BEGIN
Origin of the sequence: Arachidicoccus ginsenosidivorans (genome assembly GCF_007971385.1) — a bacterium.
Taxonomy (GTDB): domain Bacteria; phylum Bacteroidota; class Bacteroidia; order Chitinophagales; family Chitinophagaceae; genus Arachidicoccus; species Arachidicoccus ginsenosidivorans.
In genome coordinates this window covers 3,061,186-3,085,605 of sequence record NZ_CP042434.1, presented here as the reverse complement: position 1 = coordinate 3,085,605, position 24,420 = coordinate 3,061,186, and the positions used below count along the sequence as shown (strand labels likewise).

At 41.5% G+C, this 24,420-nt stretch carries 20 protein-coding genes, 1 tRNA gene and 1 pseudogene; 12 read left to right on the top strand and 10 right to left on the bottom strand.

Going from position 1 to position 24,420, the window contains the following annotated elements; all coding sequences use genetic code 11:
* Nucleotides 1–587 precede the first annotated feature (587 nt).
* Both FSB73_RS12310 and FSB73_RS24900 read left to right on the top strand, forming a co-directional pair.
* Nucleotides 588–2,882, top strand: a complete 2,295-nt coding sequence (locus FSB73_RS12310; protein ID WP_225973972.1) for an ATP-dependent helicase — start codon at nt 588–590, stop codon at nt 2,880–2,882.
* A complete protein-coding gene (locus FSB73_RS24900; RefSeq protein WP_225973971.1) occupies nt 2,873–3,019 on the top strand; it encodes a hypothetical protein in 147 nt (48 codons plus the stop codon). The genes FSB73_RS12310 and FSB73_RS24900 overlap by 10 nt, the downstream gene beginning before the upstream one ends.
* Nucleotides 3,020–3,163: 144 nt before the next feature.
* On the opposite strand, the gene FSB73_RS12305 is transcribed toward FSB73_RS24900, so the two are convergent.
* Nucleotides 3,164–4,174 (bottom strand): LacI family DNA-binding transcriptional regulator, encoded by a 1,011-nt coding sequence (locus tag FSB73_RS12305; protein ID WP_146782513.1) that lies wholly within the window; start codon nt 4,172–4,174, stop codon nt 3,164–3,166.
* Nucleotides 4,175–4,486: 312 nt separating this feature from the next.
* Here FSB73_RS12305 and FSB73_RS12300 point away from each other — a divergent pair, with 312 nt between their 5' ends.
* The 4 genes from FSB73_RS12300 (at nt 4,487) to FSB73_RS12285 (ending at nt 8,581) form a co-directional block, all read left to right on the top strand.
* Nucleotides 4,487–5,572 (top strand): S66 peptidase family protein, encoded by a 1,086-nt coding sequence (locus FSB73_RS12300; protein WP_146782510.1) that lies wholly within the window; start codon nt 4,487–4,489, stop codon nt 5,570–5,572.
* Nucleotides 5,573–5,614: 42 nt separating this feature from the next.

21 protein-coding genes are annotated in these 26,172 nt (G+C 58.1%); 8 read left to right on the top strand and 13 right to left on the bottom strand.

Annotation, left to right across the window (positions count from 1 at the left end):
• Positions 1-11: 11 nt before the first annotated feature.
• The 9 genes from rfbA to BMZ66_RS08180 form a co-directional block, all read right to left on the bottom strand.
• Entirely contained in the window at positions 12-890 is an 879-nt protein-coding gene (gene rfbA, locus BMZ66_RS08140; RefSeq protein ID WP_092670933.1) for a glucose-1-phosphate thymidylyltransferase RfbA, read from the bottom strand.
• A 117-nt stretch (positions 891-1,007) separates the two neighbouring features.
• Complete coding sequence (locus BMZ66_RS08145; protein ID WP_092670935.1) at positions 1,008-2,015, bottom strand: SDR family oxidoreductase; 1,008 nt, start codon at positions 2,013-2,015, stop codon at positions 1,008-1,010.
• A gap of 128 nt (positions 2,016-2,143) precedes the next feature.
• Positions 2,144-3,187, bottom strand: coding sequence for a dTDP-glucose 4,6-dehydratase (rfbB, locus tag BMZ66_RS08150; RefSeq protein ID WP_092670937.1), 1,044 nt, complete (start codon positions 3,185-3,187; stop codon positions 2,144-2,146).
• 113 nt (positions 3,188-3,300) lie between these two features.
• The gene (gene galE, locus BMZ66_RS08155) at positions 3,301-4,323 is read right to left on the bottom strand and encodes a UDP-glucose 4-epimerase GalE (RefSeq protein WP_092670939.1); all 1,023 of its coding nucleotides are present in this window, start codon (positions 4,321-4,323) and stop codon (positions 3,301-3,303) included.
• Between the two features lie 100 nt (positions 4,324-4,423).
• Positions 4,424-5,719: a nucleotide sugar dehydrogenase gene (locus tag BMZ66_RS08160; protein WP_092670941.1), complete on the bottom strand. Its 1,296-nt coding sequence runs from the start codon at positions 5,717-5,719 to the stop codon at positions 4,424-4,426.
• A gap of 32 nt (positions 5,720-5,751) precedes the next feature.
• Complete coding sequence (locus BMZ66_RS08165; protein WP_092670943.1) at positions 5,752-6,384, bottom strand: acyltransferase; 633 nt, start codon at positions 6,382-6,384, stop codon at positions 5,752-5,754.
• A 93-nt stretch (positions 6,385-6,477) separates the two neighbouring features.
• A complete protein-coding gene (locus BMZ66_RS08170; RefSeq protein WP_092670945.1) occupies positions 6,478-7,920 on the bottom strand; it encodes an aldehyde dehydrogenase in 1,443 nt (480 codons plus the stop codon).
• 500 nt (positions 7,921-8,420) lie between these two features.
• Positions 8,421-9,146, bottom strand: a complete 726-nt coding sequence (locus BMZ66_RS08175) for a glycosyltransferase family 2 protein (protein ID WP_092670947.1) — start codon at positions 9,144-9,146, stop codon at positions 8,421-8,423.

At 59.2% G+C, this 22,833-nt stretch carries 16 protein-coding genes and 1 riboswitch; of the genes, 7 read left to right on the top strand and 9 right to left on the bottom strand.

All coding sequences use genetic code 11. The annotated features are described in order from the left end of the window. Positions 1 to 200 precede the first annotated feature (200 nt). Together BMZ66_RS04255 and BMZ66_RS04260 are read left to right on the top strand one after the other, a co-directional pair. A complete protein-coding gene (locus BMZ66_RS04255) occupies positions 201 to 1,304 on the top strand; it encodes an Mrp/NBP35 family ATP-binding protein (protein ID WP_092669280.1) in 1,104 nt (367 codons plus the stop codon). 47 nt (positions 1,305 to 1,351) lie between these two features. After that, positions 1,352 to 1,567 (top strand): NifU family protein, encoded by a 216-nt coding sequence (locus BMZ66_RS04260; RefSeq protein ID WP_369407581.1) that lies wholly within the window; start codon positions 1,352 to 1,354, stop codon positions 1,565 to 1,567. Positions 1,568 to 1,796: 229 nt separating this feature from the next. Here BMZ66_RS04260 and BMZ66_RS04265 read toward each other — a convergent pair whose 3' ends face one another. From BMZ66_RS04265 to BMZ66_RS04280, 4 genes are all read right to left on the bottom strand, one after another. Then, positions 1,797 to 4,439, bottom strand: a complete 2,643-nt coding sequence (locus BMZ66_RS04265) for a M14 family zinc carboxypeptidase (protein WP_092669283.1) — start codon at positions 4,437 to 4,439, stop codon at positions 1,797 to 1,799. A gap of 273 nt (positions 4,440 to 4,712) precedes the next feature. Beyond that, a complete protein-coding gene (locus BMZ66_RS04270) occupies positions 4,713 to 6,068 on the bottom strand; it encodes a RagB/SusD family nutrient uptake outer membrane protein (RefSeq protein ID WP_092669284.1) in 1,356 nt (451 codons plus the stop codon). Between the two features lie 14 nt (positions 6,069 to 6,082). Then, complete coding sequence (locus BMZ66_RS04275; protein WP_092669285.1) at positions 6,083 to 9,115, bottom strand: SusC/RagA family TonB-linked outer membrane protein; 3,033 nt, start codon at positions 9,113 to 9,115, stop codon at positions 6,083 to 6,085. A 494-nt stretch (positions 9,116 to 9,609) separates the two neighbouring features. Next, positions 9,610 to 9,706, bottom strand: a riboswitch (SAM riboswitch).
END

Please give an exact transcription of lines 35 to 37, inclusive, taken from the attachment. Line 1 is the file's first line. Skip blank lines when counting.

• 500 nt (positions 7,921-8,420) lie between these two features.
• Positions 8,421-9,146, bottom strand: a complete 726-nt coding sequence (locus BMZ66_RS08175) for a glycosyltransferase family 2 protein (protein ID WP_092670947.1) — start codon at positions 9,144-9,146, stop codon at positions 8,421-8,423.

At 59.2% G+C, this 22,833-nt stretch carries 16 protein-coding genes and 1 riboswitch; of the genes, 7 read left to right on the top strand and 9 right to left on the bottom strand.